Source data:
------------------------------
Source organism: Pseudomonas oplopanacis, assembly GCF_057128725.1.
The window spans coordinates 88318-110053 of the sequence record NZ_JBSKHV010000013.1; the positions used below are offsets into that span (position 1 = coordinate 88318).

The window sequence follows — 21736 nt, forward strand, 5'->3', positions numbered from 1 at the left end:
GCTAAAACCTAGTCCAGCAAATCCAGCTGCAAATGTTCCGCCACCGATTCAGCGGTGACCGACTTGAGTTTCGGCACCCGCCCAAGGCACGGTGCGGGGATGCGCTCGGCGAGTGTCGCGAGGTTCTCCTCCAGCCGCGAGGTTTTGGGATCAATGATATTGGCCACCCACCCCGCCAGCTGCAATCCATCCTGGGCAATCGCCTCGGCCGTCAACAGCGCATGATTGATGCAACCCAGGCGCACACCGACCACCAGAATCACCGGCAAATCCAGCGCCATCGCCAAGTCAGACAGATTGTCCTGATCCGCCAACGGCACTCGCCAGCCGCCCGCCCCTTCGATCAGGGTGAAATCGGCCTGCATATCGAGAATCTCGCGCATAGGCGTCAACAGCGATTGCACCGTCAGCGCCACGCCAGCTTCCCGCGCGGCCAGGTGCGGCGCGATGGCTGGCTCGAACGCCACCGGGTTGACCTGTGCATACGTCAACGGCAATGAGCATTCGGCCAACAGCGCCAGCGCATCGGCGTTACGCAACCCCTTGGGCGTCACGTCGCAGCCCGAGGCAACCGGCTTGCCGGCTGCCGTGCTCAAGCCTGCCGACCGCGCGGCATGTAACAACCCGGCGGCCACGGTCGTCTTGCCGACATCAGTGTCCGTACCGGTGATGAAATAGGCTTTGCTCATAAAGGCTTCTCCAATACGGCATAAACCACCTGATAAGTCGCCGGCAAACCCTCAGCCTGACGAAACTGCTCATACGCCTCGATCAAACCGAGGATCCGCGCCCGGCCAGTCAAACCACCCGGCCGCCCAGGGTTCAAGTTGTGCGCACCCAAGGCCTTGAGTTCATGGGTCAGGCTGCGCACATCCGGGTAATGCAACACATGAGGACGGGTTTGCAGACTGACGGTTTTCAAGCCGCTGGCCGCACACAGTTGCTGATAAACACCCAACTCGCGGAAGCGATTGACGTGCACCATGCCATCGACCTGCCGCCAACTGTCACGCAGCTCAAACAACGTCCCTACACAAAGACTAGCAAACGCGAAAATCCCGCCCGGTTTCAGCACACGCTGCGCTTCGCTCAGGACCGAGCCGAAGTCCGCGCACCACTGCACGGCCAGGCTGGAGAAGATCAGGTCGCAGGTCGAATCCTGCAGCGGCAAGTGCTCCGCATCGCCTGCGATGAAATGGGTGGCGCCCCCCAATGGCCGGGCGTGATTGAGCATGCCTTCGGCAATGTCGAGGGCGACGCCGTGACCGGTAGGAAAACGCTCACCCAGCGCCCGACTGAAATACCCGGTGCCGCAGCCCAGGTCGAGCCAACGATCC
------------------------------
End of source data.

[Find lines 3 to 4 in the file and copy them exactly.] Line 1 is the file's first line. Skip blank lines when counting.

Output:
The window sequence follows — 21736 nt, forward strand, 5'->3', positions numbered from 1 at the left end:
GCTAAAACCTAGTCCAGCAAATCCAGCTGCAAATGTTCCGCCACCGATTCAGCGGTGACCGACTTGAGTTTCGGCACCCGCCCAAGGCACGGTGCGGGGATGCGCTCGGCGAGTGTCGCGAGGTTCTCCTCCAGCCGCGAGGTTTTGGGATCAATGATATTGGCCACCCACCCCGCCAGCTGCAATCCATCCTGGGCAATCGCCTCGGCCGTCAACAGCGCATGATTGATGCAACCCAGGCGCACACCGACCACCAGAATCACCGGCAAATCCAGCGCCATCGCCAAGTCAGACAGATTGTCCTGATCCGCCAACGGCACTCGCCAGCCGCCCGCCCCTTCGATCAGGGTGAAATCGGCCTGCATATCGAGAATCTCGCGCATAGGCGTCAACAGCGATTGCACCGTCAGCGCCACGCCAGCTTCCCGCGCGGCCAGGTGCGGCGCGATGGCTGGCTCGAACGCCACCGGGTTGACCTGTGCATACGTCAACGGCAATGAGCATTCGGCCAACAGCGCCAGCGCATCGGCGTTACGCAACCCCTTGGGCGTCACGTCGCAGCCCGAGGCAACCGGCTTGCCGGCTGCCGTGCTCAAGCCTGCCGACCGCGCGGCATGTAACAACCCGGCGGCCACGGTCGTCTTGCCGACATCAGTGTCCGTACCGGTGATGAAATAGGCTTTGCTCATAAAGGCTTCTCCAATACGGCATAAACCACCTGATAAGTCGCCGGCAAACCCTCAGCCTGACGAAACTGCTCATACGCCTCGATCAAACCGAGGATCCGCGCCCGGCCAGTCAAACCACCCGGCCGCCCAGGGTTCAAGTTGTGCGCACCCAAGGCCTTGAGTTCATGGGTCAGGCTGCGCACATCCGGGTAATGCAACACATGAGGACGGGTTTGCAGACTGACGGTTTTCAAGCCGCTGGCCGCACACAGTTGCTGATAAACACCCAACTCGCGGAAGCGATTGACGTGCACCATGCCATCGACCTGCCGCCAACTGTCACGCAGCTCAAACAACGTCCCTACACAAAGACTAGCAAACGCGAAAATCCCGCCCGGTTTCAGCACACGCTGCGCTTCGCTCAGGACCGAGCCGAAGTCCGCGCACCACTGCACGGCCAGGCTGGAGAAGATCAGGTCGCAGGTCGAATCCTGCAGCGGCAAGTGCTCCGCATCGCCTGCGATGAAATGGGTGGCGCCCCCCAATGGCCGGGCGTGATTGAGCATGCCTTCGGCAATGTCGAGGGCGACGCCGTGACCGGTAGGAAAACGCTCACCCAGCGCCCGACTGAAATACCCGGTGCCGCAGCCCAGGTCGAGCCAACGATCC